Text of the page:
The performance of appendectomy by videolaparoscopy in cases of mucocele is not indicated due to the manipulation and risk of appendicular rupture and the dissemination of mucus with the possibility of peritoneal implants24. In case mucocele is diagnosed during laparoscopy, the surgery should be converted into a laparotomy. However, some authors disagree as to the recommendation to avoid laparoscopy for mucocele, by saying that laparoscopic appendectomy to handle appendix tumors has late results, similar to the open technique, in case there is a careful manipulation of the organ and the use of protective envelopes25,26. However, although it is technically possible to remove the intact appendix with free resection margins with laparoscopy, the advantage of open surgery is the release and exteriorization of the cecum, avoiding the contamination of the cavity in case of accidental rupture of the appendix.

As to follow-up, a recent study suggests histological, clinical and genetic similarities in proliferative lesions of the appendix and colonic mucosa27. So, simple and hyperplastic mucoceles would not require follow-up, benign mucocele would be followed-up as an adenomatous polyp with colonoscopies, according to the follow-up of colonic adenomas28, and the malignant one would be followed-up as a colonic adenocarcinoma, with doses of CEA and serial colonoscopies29.

In cases of perforated mucocele of the appendix (Figure 7), there is mucus extravasation to the abdominal cavity, the pseudomyxoma peritonei. This entity was first described in 1884 by Werth30, and is characterized by implants of mucinous epithelium and mucus accumulation in the peritoneal cavity. The treatment depends on the histology of the appendix, the cytology of the ascitic fluid and the presence of positive lymph nodes in the mesoappendix23,31.

These patients may present an abrupt evolution, with symptoms that characterize acute appendicitis, or present chronic evolution, with an increased abdominal circumference, mucinous ascites, mucin within the hernia sac and ovarian tumor32.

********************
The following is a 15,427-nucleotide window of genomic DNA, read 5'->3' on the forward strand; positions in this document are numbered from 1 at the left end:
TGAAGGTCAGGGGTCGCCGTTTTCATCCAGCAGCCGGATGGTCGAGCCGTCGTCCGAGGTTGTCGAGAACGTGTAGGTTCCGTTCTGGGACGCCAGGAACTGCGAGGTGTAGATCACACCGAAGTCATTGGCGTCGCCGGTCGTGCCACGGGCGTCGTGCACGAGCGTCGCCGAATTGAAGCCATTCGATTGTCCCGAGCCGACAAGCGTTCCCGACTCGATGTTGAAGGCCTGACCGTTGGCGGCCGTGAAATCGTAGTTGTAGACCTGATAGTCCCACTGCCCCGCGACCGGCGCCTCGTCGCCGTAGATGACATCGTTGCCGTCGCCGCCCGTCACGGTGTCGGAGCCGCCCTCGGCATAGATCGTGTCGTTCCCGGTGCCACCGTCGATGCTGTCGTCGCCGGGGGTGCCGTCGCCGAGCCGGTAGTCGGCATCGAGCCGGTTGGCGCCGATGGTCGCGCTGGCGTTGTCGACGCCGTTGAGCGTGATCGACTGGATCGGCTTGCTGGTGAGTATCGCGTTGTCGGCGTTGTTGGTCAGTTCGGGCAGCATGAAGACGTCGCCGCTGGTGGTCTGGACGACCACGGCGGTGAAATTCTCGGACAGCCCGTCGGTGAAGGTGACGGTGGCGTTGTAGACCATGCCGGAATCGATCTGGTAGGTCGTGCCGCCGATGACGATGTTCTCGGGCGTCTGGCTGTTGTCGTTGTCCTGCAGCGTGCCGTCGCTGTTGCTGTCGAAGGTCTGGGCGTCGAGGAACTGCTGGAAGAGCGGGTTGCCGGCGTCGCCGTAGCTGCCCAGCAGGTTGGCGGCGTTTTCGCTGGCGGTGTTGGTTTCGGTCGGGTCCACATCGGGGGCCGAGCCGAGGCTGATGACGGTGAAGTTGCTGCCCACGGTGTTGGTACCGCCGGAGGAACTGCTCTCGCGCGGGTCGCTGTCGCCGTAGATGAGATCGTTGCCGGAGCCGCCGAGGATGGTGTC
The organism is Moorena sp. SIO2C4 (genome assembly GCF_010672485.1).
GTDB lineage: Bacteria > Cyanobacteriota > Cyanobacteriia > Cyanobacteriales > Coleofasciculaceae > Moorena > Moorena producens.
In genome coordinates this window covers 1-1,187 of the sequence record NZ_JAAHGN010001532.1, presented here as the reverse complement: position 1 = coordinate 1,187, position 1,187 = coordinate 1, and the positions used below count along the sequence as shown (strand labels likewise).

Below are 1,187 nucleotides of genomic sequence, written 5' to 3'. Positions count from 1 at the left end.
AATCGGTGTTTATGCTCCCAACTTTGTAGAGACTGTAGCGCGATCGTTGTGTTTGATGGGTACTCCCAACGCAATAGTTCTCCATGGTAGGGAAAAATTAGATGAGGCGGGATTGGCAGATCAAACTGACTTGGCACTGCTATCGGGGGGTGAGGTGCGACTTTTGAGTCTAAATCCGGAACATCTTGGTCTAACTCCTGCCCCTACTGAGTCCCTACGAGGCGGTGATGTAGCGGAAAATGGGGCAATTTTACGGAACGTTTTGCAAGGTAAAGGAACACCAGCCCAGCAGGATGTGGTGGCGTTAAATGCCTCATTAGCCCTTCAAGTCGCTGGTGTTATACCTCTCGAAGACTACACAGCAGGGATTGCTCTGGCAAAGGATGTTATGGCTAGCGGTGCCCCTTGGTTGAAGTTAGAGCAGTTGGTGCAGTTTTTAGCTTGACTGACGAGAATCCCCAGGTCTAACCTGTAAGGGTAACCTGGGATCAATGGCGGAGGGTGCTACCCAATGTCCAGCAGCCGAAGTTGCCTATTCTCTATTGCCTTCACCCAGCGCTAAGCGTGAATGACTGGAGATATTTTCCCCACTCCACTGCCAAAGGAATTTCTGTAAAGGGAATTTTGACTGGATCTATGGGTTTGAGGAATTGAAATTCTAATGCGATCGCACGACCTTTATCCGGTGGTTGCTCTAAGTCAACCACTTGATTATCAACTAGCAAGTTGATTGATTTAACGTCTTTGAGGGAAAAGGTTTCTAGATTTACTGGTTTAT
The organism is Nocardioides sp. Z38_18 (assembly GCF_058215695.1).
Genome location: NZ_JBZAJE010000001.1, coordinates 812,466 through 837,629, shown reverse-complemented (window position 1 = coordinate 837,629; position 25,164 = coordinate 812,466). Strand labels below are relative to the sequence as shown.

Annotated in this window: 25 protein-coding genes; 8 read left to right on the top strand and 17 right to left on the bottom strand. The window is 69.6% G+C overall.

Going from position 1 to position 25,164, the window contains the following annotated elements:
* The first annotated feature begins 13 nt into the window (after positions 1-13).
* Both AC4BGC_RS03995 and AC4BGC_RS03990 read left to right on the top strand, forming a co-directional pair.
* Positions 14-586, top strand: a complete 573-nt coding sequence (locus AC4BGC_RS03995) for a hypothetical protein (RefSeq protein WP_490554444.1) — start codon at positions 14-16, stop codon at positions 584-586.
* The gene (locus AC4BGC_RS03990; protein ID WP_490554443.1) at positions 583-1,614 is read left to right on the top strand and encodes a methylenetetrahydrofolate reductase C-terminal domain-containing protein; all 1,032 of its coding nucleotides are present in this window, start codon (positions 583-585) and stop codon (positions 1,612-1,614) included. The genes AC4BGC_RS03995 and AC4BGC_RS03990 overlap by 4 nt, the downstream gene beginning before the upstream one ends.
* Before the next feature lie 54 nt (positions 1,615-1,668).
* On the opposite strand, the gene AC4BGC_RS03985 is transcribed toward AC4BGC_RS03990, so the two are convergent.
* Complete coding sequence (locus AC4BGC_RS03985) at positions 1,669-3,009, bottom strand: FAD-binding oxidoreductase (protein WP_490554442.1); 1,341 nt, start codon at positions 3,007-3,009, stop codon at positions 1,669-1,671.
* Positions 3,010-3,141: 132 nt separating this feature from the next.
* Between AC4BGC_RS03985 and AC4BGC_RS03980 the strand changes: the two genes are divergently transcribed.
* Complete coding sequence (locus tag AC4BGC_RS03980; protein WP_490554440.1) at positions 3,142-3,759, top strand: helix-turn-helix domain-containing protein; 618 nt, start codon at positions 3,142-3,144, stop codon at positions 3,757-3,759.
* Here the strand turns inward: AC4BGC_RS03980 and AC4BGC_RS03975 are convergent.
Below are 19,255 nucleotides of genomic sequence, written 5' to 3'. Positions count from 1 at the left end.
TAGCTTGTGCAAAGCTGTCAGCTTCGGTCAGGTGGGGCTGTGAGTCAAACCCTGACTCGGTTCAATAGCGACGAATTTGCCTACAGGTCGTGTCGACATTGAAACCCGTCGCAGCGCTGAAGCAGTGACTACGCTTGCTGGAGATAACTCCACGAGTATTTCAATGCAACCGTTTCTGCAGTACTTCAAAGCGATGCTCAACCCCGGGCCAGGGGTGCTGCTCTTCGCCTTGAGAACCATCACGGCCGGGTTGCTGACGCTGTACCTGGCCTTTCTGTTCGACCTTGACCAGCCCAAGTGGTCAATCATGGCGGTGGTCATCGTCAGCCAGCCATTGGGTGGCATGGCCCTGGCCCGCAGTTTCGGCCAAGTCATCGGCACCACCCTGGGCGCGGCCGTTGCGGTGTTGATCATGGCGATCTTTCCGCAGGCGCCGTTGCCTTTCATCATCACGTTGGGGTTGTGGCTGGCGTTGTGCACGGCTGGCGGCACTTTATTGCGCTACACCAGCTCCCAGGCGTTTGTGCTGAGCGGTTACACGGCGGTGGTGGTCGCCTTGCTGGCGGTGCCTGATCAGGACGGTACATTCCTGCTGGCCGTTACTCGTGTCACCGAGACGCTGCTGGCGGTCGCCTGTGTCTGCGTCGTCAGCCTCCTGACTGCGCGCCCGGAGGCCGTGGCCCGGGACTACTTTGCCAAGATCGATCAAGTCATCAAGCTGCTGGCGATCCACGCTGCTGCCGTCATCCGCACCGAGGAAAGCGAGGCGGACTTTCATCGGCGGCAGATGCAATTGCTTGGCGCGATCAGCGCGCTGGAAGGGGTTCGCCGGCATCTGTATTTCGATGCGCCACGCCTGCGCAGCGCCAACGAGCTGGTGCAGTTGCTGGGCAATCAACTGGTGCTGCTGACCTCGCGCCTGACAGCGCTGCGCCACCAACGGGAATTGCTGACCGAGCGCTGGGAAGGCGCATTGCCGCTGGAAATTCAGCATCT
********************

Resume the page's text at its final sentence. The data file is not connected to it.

Computed tomography can show the ascitic fluid, changes in hepatic contour and presence of nodes in the splenic capsule, corresponding to peritoneal implants, calcification of serous implantations; besides, it can also show metastatic ovarian carcinoma.

The initial surgery in cases of mucocele of the appendix is appendectomy, block resection of the appendicular fat and collection of mucinous ascitic fluid.

In patients with free mucinous fluid in the abdominal cavity, the peritoneum would work as a defense against the dissemination of epithelial cells. Thus, the initial surgery should be as minimal as possible, in order to keep the peritoneum intact23,31.

Patients with perforated mucocele who did not present positive lymph nodes or compromised margins, and who undergo right colectomy, present lower survival rates when compared to those who are only submitted to appendectomy at the time of the primary surgery23. Cases of deep invasion into paracaval retroperitoneal tissues at right colectomy have been reported, which is different from the minor superficial aggression, usually observed in patients with pseudomyxoma peritonei and an intact peritoneum33. This conduct is different from the primary colon cancer with peritoneal carcinomatosis, in which the results are better when the definite conduct is performed at the initial surgery34. However, if it is an adenocarcinoma of the intestine, or if the lymph nodes are positive as to malignity at the frozen section, right colectomy is performed at the initial surgery.